The Philippines yesterday evacuated close to a million people, as it braced itself for the strongest typhoon to hit anywhere in the world this year.
Typhoon Goni, known locally as Rolly, is bearing down on the eastern part of the main island of Luzon, with winds of up to 295kmh, approximating the strength of Typhoon Haiyan that killed more than 6,300 people in November 2013.
"The strength of this typhoon is no joke," Mr Gremil Naz, a local disaster official in Albay province, told radio station DZBB.
Goni is forecast to sweep through the same regions still reeling from the fury of an earlier storm, Typhoon Molave, which last week left 22 people dead, inundated provinces in regions south of the capital Manila, and caused at least 1.81 billion pesos (S$51 million) in damage to farmlands.
Although Goni is expected to weaken slightly when it makes landfall in the eastern provinces of Catanduanes and Camarines early today and cut a path very close to Manila, it will still pack maximum winds of about 250kmh.
Typhoon alerts have been raised across Luzon and the eastern part of central Philippines. The weather bureau has warned of heavy rain, storm surges of up to 3m, floods and landslides.
Mr Ricardo Jalad, executive director of the national disaster agency, told a news conference that about 794,000 people living in coastal and landslide-prone communities in Albay had already been evacuated.
Mr Don Culvera, a disaster response official, told the Philippine Daily Inquirer that close to 160,000 people in Camarines had left their homes for emergency shelters.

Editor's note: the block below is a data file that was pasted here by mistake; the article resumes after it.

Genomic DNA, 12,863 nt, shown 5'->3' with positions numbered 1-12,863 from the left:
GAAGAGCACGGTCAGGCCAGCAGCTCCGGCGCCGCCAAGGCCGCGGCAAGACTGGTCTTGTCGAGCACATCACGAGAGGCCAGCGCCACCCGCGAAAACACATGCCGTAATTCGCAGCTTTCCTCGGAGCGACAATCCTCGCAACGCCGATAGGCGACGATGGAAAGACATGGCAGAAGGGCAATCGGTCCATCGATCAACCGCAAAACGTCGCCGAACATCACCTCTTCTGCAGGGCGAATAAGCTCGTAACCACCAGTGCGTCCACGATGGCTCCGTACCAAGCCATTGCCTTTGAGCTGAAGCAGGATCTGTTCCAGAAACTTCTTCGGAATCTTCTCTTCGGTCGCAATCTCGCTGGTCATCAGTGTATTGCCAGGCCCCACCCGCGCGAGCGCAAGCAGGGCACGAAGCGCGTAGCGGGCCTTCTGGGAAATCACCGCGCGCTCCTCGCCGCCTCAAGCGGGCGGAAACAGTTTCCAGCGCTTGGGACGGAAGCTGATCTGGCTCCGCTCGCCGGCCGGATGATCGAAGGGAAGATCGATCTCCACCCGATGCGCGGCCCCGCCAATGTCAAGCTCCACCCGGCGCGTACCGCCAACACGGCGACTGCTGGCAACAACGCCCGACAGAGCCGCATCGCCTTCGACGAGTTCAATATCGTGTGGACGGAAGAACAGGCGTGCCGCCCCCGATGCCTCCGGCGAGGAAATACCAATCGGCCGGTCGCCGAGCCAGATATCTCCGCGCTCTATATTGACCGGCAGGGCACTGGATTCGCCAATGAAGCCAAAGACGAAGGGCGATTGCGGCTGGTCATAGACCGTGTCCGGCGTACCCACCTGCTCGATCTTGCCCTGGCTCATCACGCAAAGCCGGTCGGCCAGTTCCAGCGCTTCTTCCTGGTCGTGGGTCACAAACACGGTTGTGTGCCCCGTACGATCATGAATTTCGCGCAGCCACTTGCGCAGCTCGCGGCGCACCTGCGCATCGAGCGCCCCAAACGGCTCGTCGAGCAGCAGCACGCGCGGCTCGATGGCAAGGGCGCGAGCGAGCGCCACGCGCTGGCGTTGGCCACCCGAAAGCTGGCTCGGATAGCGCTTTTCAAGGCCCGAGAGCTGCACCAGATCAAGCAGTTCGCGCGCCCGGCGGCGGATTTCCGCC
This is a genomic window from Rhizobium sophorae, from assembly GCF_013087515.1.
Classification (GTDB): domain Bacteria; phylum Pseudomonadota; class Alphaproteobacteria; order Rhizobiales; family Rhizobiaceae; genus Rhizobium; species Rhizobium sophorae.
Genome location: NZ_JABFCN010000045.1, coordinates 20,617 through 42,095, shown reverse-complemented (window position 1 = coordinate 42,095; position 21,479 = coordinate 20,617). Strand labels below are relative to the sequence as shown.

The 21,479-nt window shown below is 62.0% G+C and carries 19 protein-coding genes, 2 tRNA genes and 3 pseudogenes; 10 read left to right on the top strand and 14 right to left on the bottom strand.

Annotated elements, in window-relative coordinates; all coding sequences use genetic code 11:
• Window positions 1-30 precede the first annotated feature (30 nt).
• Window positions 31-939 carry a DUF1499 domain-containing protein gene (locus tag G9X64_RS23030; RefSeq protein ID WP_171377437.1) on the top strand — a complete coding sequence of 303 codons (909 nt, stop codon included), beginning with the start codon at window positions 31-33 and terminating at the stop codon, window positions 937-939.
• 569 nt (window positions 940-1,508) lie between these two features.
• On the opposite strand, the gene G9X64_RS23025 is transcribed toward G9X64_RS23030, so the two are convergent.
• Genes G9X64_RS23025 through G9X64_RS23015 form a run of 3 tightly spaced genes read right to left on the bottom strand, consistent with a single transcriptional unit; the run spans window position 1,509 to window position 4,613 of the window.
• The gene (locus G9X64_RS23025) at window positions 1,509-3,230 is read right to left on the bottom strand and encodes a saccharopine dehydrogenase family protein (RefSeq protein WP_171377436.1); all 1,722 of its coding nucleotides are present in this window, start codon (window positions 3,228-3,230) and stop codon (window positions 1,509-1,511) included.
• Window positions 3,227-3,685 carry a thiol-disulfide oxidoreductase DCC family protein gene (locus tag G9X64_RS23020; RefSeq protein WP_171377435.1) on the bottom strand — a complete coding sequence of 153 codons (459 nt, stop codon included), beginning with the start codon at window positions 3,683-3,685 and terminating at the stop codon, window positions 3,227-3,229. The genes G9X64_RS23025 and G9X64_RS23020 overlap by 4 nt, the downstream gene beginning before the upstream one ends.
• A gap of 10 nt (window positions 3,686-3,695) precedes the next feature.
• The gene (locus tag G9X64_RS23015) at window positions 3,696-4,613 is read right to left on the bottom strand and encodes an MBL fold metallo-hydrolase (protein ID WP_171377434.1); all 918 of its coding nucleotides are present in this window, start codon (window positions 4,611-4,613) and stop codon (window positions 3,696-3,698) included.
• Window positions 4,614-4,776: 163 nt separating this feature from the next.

In Manila and nearby Bulacan province, roughly 1,000 Covid-19 patients housed in large isolation tents could be transferred to hotels and hospitals, Mr Jalad said.
The Philippines has the second highest Covid-19 infections and deaths in South-east Asia, next only to Indonesia, with 380,729 cases and 7,221 deaths.
Many more people across southern Luzon have been advised to get ready to evacuate.
State vulcanologists, meanwhile, have warned of possible mudflows from three active volcanoes.
The Philippine Red Cross said it has pre-positioned rescue vehicles, first aid volunteers, emergency response teams and relief items, and is also assisting communities ahead of the typhoon's expected landfall.
The Coast Guard has shut down more than a dozen ports, mostly in the Bicol region, leaving some 1,500 stranded.
Mr Harry Roque, President Rodrigo Duterte's spokesman, said the nation's main disaster response agency is now on red alert, and the Social Welfare Ministry has already stockpiled relief goods and earmarked relief funds worth some 870 million pesos.
Max wind speed of Typhoon Goni, known locally as Rolly, which is bearing down Luzon.
Goni is the third typhoon to hit the Philippines in three weeks. Another storm, Atsani, is set to bear down on the archipelago later this week.
The Philippines, the first major landmass facing the Pacific cyclone belt, gets hit by an average of 20 storms and typhoons each year.
The typhoon season usually starts in June and peters out by November. But in recent years, the strongest typhoons have been slamming the country as the year draws to a close in November and December.
Many more people across southern Luzon have also been advised to get ready to evacuate.